Across the world, lockdown measures to try to contain the spread of COVID-19 have led to economic contraction, causing a significant drop in power consumption, including electricity, gas, and oil. In the case of renewables, the impact of the pandemic is yet to be seen.
While the first effects of the drop can already be seen, long term implications are still being analyzed. Government agencies, non-profits, corporations; economists, and entrepreneurs are debating between a favorable scenario and a somber future for renewables after the pandemic.
🗣️ @IRENA's first Global Renewables Outlook shows decarbonising the energy system supports short-term recovery while creating climate-friendly, resilient and inclusive economies and societies 👉 https://t.co/MuE6ZXVSzZ #BuildBackBetter pic.twitter.com/M87rnBKZSd
— IRENA (@IRENA) May 17, 2020
Reduced power consumption is causing a number of results. Lower energy demand, if maintained, could put fossil fuel producers in a difficult economic position with limited production and shrinking revenues.
This situation could lead to the anticipated shutdown of some privately owned fossil fuel power plants, particularly the older units.
On the contrary, the pandemic has generated a relatively lower economic impact for renewable power operators. In many national networks, renewable feeders are sent first, which means they may continue to sell energy without obstacles.
As a result, many networks have seen levels of renewable penetration that were unimaginable a decade ago. This constitutes a test for the system and a vision for a high-kilowatt future.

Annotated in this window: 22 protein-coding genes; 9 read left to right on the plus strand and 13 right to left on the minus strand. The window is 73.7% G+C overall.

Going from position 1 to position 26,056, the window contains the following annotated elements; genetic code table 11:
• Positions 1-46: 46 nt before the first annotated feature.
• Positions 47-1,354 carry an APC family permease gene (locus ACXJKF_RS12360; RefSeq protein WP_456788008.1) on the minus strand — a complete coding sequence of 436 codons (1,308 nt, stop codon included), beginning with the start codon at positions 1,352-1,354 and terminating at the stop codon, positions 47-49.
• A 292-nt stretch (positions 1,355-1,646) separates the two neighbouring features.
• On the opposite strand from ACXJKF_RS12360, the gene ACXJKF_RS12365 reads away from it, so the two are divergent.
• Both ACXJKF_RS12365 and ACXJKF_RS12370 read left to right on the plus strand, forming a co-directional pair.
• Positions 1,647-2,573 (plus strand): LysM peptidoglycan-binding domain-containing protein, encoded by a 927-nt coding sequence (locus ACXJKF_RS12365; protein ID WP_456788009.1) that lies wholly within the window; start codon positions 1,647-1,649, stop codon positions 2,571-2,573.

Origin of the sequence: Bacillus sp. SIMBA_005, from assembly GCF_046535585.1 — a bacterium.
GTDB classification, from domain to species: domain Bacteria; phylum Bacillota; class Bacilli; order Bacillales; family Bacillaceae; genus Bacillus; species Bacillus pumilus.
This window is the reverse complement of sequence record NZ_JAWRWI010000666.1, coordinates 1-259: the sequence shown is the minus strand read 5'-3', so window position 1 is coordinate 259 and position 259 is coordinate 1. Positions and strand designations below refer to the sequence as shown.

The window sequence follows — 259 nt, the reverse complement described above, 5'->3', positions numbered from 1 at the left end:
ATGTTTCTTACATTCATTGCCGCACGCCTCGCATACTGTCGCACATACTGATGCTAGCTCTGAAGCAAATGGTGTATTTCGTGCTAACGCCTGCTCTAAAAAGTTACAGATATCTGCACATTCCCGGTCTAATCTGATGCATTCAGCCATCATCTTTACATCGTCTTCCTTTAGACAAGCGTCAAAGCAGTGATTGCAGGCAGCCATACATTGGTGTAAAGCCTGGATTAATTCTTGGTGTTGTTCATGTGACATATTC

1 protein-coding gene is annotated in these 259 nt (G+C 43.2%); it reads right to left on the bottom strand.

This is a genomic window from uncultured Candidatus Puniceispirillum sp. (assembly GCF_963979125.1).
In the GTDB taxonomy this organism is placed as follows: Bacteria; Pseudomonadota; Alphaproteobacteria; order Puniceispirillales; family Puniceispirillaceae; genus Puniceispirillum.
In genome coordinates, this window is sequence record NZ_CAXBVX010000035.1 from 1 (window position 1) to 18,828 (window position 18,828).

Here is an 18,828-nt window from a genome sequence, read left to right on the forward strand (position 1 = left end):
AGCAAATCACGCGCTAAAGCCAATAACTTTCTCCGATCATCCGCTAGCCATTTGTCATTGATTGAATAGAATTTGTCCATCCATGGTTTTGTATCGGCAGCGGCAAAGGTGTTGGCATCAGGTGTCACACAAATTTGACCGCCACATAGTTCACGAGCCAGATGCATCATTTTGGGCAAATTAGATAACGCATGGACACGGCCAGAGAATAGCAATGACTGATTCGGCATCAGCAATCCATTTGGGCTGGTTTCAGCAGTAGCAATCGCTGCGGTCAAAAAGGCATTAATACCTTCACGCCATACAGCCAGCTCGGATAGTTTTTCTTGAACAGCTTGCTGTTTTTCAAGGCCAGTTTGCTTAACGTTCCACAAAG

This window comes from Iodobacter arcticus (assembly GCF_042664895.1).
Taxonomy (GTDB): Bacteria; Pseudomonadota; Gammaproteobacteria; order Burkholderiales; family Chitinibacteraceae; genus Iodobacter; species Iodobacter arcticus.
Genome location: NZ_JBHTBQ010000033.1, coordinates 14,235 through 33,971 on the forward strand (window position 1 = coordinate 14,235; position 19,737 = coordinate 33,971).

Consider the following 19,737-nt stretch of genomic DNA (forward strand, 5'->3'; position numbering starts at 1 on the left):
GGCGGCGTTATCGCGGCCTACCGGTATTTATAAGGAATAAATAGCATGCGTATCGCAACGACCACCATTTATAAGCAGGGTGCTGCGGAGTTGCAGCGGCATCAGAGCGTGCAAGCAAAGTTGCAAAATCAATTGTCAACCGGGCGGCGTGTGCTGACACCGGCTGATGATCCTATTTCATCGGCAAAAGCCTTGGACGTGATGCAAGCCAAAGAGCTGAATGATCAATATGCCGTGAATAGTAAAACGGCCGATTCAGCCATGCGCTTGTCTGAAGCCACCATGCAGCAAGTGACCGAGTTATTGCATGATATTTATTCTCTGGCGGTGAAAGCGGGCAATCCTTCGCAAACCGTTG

Before and during the COVID-19 crisis, there was an oil price war. The convergence of low consumption and this trade dispute led crude prices to spiral down. They even, although temporarily, got to negative territory.
This significant price drop represents a potential threat to the progress of renewables. Cheaper crude could discourage investments in alternative sources.
Even so, the International Renewable Energy Agency remains optimistic, based on the fact that renewables are mainly focused on power generation. In this sector. Oil plays an insignificant role.
For instance, in Asia and the Pacific oil accounts for just 1.8% of power generation.
However, the story is quite different in the transport sector. Should they continue, low oil prices could discourage the use of electric vehicles and biofuels.
Governments could counteract this with subsidies for EVs, as part of an economic stimulus package. The surprising growth of urban delivery vehicles during the lockdown poses a great opportunity for sustainable energy.
With China 🇨🇳 accounting for 70% of PV module manufacturing, the country’s factory shutdowns in February & early March drastically lowered availability.
— IEA (@IEA) May 26, 2020
Another effect of the lockdown measures is the blockage of global supply chains. The situation is particularly critical for renewable technologies.
The top solar PV equipment suppliers in China, South Korea, and the United States have been very affected by COVID-19.
Therefore, 2020 could see a significant drop in renewable power additions, as a result of these disruptions of supply and limitations for key workers.
An important question to ask is how these changes in the power sector will affect those most vulnerable in the Asia-Pacific region.
The economic challenges derived from the pandemic will likely force countries in this region to focus on short-term solutions to promote the growth of their GDP, which could undermine the long-term sustainable goal.
As to the energy sector, the effects of the pandemic could decrease investment in renewable development and energy efficiency. This would be an obstacle to compliance with the Paris Agreement.
Most likely, the government’s stimulus packages will focus on businesses, employment, and economic growth. But this should not distract the attention from renewable development, nor risk the progress of the 2030 Agenda for Sustainable Development in the post-pandemic world.
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